Of What Use Is the South to Us?

Cleveland Daily National Democrat, November 20, 1860

There are in our midst, as we fear there are in every community, a set of men so blinded by their own passions—so wholly set upon wrong, that they grasp at any argument, any assertion, any falsehood, however ridiculous, to sustain their patricidal course. With such as these the constant argument is, the South is of no use to us—the South is a drawback—we can do without them—d—n em, let them go!

To reason with men such as these, is but casting pearls before swine. As well might they argue, what use is a leg, or an arm, or an eye to man, he can get along without it. Man could hobble along with one leg gone—he could grope his way through life with his one eye—he could feed himself with his one arm, but still he would be much better with the full compliment [sic]. When the leg, the arm or the eye is gone, then will the loss be felt, and when the cotton and the sugar States, now so sneered at as useless to the Republic, secede because, as they aver, the compact has been broken by the Abolition States, then most keenly will the people of the North, and more particularly of the Northwest feel their loss.

The entire amount, in dollars and cents, of produce and of manufactured articles exported to foreign countries from the United States for the year ending June, 1858, was $293,758,279, of which amount the raw cotton exported alone amounted to 5131,386,661.—Besides this large amount exported, in 1852, the only year we have the estimate, there was 610,571 bales of 400 lbs. each, consumed North of Virginia, worth, at the present price of 11 cents per pound, 526,873,044—thus making the cotton, taking the estimate of the cotton used North, as found in the census returns, and adding to it the worth of the cotton sent abroad, and we have over one hundred and fifty-eight million dollars[] worth of cotton, as the amount furnished by the South.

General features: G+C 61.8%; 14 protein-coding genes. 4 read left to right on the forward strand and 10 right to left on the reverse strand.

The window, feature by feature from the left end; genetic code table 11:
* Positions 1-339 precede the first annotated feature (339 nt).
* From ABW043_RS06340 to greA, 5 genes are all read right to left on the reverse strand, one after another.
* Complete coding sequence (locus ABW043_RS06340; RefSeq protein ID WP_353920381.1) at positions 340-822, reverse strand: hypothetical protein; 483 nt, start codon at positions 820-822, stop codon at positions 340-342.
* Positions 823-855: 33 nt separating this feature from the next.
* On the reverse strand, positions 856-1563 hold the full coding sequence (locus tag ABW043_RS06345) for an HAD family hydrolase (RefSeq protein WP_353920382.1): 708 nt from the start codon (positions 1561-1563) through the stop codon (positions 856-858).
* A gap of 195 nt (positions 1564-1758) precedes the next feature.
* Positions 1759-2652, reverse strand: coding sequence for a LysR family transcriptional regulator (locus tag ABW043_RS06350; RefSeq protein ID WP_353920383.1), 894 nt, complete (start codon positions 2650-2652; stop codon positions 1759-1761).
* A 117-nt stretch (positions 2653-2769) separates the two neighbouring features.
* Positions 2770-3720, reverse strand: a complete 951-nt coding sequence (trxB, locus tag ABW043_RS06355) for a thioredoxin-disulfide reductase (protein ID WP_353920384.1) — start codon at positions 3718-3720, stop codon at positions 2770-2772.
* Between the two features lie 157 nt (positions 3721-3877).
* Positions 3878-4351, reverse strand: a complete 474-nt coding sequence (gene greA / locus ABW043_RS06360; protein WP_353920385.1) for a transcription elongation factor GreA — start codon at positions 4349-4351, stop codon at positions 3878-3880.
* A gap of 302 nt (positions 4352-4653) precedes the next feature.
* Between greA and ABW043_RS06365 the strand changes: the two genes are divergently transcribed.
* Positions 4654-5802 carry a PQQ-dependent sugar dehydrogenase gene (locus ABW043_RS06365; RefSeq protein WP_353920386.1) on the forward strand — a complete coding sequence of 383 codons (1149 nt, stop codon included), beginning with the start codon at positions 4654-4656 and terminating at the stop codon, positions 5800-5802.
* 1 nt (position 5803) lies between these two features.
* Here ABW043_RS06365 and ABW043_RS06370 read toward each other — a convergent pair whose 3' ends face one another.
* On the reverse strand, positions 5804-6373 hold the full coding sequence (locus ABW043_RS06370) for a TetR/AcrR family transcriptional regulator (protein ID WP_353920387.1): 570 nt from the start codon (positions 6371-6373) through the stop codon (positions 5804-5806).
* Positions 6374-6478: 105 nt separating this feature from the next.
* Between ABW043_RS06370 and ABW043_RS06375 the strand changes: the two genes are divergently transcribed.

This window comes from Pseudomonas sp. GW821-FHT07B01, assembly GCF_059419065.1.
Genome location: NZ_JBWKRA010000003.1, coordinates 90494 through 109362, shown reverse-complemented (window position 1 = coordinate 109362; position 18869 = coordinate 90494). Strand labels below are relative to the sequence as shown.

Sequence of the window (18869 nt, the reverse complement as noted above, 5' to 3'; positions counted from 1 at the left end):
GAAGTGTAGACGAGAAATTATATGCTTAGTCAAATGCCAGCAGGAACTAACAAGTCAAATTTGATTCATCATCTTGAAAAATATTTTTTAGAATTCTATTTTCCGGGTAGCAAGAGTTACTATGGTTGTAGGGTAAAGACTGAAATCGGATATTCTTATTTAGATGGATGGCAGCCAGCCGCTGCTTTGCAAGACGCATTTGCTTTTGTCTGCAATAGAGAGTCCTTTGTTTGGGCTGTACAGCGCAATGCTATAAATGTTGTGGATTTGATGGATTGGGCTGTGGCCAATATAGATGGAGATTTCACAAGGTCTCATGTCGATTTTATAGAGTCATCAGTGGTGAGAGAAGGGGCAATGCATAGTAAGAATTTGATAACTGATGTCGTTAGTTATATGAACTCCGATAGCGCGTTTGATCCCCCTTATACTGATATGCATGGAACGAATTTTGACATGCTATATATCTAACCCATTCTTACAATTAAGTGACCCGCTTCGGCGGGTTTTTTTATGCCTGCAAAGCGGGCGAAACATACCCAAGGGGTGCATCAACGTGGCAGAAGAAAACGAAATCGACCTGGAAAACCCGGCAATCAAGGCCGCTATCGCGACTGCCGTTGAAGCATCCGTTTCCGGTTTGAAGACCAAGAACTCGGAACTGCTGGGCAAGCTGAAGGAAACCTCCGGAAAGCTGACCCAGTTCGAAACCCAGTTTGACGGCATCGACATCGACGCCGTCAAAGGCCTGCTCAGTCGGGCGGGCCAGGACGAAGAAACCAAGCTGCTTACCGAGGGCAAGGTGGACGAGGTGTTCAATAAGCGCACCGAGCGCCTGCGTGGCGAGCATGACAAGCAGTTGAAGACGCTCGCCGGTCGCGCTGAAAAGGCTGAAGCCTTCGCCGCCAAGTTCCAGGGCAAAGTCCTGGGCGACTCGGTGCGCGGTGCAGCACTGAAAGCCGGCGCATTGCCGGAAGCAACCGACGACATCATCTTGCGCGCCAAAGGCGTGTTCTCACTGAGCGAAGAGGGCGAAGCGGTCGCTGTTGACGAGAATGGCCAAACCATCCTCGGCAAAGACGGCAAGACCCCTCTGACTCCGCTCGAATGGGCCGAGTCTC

Deduct from the exports the silver and gold and the foreign goods exported, and the cotton crop of the South alone exported exceeds the other entire export of the United States, and when to this we add the hemp and Naval stores, sugar, rice and tobacco, produced alone in the Southern States, we have near two-thirds of the value entire of exports from the South.

Let the States of the South separate, and the cotton, the rice, hemp, sugar and tobacco, now consumed in the Northern States must be purchased South, subject to a Tariff duty, greatly enhancing their cost.

The cotton factories of New England now, by getting their raw cotton duty free, are enabled to contend with the English in the markets of their own Provinces, and in other parts of the world. A separation would take from us this advantage, and it would take from the vessels owned by the North the carrying trade of the South, now mostly monopolised by them.